Luke 6:1-2 (NIV) 1 One Sabbath Jesus was going through the grain fields, and his disciples began to pick some heads of grain, rub them in their hands and eat the kernels. 2 Some of the Pharisees asked, “Why are you doing what is unlawful on the Sabbath?”
On verses 1-2: People living in Israel were allowed to walk through a fellow Israelite’s grain field and pick kernels with their hand to eat, just as Jesus’ disciples were doing here. This was specifically allowed in Deuteronomy 23:24-25 as a way for Jewish landowners to show grace and mercy to the poor. However, because Jesus’ disciples were doing this on a Sabbath day, the Pharisees were offended, for the Pharisees taught that picking heads of grain and eating it on a Sabbath day was “work” which violated God’s command that His people rest and not work on a Sabbath day. The Pharisees had misapplied God’s command to rest on the Sabbath day to an absurd, ridiculous and unhelpful extreme. As a result, laws that were meant to encourage grace, mercy and rest for people were replaced with a strict kind of legalism that just placed more burdens on everyone.
The Pharisees had fallen into legalism, which can be defined generally speaking as an overemphasis on rules to the point of missing God’s heart. Legalism can come in at least three forms:
1. Legalism can come in the form of thinking that our salvation is the result of our own performance and strict adherence to God’s commands rather than seeing salvation as a gift of God’s grace;
2. Legalism can come in the form of trying to strictly adhere to a command in Scripture while missing the command’s original intent. A great example is how the Pharisees were so fixated on not eating kernels of wheat on the Sabbath because that was “working” on the Sabbath, all the while missing the fact that God gave the Jews a Sabbath day so that they could rest, worship and enjoy life with God and one another. It’s following the letter of the law while missing the spirit of the law.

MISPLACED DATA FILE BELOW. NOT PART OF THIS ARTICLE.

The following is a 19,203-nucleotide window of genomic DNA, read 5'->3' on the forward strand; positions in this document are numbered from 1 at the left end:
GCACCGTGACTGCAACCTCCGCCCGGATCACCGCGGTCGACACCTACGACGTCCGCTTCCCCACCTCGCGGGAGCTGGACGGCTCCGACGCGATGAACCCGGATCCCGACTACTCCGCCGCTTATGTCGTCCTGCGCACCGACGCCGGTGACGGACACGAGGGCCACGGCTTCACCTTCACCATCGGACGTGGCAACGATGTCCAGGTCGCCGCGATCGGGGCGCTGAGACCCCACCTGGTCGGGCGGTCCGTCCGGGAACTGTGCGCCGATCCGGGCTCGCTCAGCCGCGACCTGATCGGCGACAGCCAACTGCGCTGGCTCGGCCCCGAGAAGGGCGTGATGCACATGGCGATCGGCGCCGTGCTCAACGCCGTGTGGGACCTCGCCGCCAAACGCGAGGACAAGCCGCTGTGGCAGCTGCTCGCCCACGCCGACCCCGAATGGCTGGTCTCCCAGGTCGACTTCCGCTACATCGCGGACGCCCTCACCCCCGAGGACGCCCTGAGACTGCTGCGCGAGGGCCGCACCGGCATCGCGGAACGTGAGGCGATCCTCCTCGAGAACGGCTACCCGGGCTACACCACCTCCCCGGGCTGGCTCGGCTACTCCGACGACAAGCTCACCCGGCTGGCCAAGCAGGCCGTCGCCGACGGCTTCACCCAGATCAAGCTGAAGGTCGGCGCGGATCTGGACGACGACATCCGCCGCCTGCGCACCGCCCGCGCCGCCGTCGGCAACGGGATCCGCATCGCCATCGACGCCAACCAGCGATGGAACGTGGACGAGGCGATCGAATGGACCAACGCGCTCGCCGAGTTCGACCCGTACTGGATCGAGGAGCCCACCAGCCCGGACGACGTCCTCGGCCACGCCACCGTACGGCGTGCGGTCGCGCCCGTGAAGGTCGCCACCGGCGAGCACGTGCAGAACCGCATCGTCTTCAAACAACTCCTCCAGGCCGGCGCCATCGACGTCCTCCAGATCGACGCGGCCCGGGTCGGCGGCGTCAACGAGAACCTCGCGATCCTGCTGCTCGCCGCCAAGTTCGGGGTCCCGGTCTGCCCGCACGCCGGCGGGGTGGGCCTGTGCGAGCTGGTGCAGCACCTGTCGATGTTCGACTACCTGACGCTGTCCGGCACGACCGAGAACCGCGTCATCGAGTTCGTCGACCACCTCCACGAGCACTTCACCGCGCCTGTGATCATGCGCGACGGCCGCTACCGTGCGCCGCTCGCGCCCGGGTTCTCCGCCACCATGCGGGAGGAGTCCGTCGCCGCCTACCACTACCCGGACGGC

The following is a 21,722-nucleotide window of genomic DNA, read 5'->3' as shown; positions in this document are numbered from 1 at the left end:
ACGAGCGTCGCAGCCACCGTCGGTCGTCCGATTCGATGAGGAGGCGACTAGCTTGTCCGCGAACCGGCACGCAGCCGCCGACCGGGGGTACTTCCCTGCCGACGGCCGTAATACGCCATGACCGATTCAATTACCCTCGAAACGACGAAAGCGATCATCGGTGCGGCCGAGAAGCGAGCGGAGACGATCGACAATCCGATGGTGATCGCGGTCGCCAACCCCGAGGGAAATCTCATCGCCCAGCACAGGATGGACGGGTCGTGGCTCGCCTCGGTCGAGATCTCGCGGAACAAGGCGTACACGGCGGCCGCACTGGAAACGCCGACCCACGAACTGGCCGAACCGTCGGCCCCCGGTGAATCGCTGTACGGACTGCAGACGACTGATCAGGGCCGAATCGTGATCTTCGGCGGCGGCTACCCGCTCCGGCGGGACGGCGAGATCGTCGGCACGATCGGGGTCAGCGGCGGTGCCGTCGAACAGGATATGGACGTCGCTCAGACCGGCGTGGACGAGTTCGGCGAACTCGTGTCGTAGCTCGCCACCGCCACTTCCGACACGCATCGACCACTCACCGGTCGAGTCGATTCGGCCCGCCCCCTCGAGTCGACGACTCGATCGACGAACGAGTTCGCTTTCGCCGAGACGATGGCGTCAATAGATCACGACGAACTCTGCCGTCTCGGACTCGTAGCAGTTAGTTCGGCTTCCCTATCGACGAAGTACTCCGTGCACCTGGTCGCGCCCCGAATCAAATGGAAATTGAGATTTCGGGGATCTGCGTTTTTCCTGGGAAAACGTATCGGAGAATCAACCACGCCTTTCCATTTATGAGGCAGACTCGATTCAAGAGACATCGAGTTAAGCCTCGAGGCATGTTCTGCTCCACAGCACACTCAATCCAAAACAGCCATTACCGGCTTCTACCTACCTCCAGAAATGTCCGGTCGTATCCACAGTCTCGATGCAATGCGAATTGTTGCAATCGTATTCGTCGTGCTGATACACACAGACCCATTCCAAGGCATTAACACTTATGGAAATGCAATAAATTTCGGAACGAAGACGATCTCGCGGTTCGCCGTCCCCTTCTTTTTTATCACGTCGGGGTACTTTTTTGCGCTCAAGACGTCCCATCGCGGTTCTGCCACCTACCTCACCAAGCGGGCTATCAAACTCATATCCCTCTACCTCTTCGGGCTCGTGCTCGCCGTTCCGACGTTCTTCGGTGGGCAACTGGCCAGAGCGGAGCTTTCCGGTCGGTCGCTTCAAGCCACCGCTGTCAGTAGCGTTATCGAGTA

3. Legalism can also come in the form of adding new rules that God’s Word never required, something that the Pharisees were notorious for doing as well.
What can we learn from this? When we don’t interpret or apply God’s commands wisely, we create unnecessary burdens for ourselves and others. Ask God for wisdom to know how to apply His Word in your life and how to wisely teach those in your care to obey God’s Word.
Luke 6:3-5 (NIV) 3 Jesus answered them, “Have you never read what David did when he and his companions were hungry? 4 He entered the house of God, and taking the consecrated bread, he ate what is lawful only for priests to eat. And he also gave some to his companions.” 5 Then Jesus said to them, “The Son of Man is Lord of the Sabbath.”
On verses 3-5: In defense of his disciples picking kernels and eating them on the Sabbath day, Jesus cites a famous moment in David’s life when he and his companions entered the house of God and ate the consecrated bread that was normally reserved for priests (1 Samuel 21:1-6). David’s was a much more serious case where God allowed a concession in the ceremonial and dietary restrictions of the law so as to serve the higher purpose of feeding the hungry. It’s as if Jesus was saying, “Hey Pharisees, if God had no issue with David eating the ceremonial bread, why are you making such a big deal out of this much smaller thing?” Jesus then makes one more statement to justify his disciples’ actions: Jesus tells the Pharisees that he is “Lord of the Sabbath” (v5). In other words, “Hey Pharisees, you’re not the authority regarding what can or cannot be done on the Sabbath. I am. I am Lord of the Sabbath. The command to rest on the Sabbath day was My command, and I know how best to apply that command to daily life.” This must have ticked off the Pharisees greatly.